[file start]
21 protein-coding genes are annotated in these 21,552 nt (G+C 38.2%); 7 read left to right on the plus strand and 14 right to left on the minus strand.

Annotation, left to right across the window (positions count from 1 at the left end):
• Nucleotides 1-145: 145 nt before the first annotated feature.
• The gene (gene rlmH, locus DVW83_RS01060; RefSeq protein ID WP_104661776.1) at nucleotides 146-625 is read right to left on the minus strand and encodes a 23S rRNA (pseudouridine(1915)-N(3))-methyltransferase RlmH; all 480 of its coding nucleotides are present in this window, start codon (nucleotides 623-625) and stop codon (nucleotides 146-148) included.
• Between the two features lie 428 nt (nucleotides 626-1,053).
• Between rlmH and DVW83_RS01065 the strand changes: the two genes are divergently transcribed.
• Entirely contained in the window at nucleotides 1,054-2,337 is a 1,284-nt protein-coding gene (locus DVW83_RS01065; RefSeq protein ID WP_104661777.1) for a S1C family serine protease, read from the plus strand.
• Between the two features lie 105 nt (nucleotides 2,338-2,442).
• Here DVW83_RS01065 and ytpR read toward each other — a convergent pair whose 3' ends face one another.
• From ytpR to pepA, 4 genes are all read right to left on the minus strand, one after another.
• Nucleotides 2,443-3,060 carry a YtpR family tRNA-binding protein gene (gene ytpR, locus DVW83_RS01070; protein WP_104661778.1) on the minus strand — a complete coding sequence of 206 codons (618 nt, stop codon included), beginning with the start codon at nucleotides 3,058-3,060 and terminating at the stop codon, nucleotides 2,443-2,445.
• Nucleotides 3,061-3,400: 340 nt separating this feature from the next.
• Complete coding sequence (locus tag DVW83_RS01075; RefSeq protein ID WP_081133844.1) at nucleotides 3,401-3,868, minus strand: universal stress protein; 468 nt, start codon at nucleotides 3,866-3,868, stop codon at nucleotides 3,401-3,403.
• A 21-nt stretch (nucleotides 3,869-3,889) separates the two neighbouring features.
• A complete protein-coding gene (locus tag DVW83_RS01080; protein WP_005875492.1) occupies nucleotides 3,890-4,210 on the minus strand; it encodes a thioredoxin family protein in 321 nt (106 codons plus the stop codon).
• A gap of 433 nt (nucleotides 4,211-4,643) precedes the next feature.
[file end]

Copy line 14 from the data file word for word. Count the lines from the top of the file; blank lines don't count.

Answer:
• A 21-nt stretch (nucleotides 3,869-3,889) separates the two neighbouring features.